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Tuesday, September 22, 2020

Police Chief Barry Coppinger has resigned following alleged unlawful activity

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Police Chief Barry Coppinger has resigned following alleged unlawful activity 3
Trevor Sherwood
Trevor Sherwood writes crime and policing news and graduated Teesside Uni with a degree in Crime & Investigation.

The Police and Crime Commissioner for Cleveland Police Barry Coppinger has resigned from his role with immediate effect after being accused of unlawful activity.

Mr Coppinger has been been in charge of the force since being elected in 2012.

Cleveland Police was forced into special measures following a negative report released last year which branded Cleveland Police inadequate in all areas.

The former Middlesbrough Labour councillor said he would not stand for re-election to the £70,000-a-year job in May this year.

But as elections were delayed due to the covid-19 pandemic he has remained in post. Until he walked away from the role today.

Mr Coppinger has been immediately referred to the police watchdog by the Chief Constable Richard Lewis after he investigated unlawful and/or improper behaviour.

A statement from Cleveland Police confirmed: “On Thursday 3 September 2020 Chief Constable Richard Lewis wrote to the Independent Office for Police Conduct (IOPC) and the Office of the Police and Crime Commissioner for Cleveland.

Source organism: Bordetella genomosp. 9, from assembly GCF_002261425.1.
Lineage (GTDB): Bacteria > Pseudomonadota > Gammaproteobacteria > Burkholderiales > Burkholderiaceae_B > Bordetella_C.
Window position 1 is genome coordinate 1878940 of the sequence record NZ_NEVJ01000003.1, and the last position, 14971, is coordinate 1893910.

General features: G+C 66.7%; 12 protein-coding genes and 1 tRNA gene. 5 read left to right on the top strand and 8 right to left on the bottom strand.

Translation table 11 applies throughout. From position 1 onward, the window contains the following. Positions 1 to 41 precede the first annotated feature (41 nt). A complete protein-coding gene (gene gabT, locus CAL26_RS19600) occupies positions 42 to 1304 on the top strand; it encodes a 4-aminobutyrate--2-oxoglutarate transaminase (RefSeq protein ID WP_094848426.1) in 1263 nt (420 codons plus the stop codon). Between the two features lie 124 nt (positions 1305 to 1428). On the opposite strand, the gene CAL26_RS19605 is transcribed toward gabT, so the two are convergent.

“The letters relate to the Office of the Police and Crime Commissioner for Cleveland and are concerns of alleged unlawful and/or improper behaviour contrary to the Data Protection Act 2018 and/or the Freedom of Information Act 2000.”

The IOPC has been contacted for comment.

In a letter to Mr Lewis, Mr Coppinger said he had “felt under siege” since the Her Majesty’s Inspectorate of Constabulary (HMIC) report which found severe failings at the force.

“I have been working and making decisions while experiencing considerable, cumulative stress. It has reached the stage where this is now impacting upon my health,” wrote Mr Coppinger.

The former PCC said he was proud his office had won an annual award for openness and transparency for five years in a row.

But he went on to explain how he had approved WhatsApp to be used by staff on personal mobile phones, and used personally it himself.

In his letter, he said: “I have cleared messages on a regular basis, not with any intention to conceal anything but simply due to storage capacity limits.

“The recent focus on this area has led me to consider whether that was the right approach and it is right and proper that the appropriate independent authorities now consider this.”

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Coronavirus Information

There’s a lot of misinformation doing the rounds about #coronavirus, and it’s hard to know who to trust. Visit NHS Directly to find out what the symptoms are, how to prevent the spread, and who should stay at home..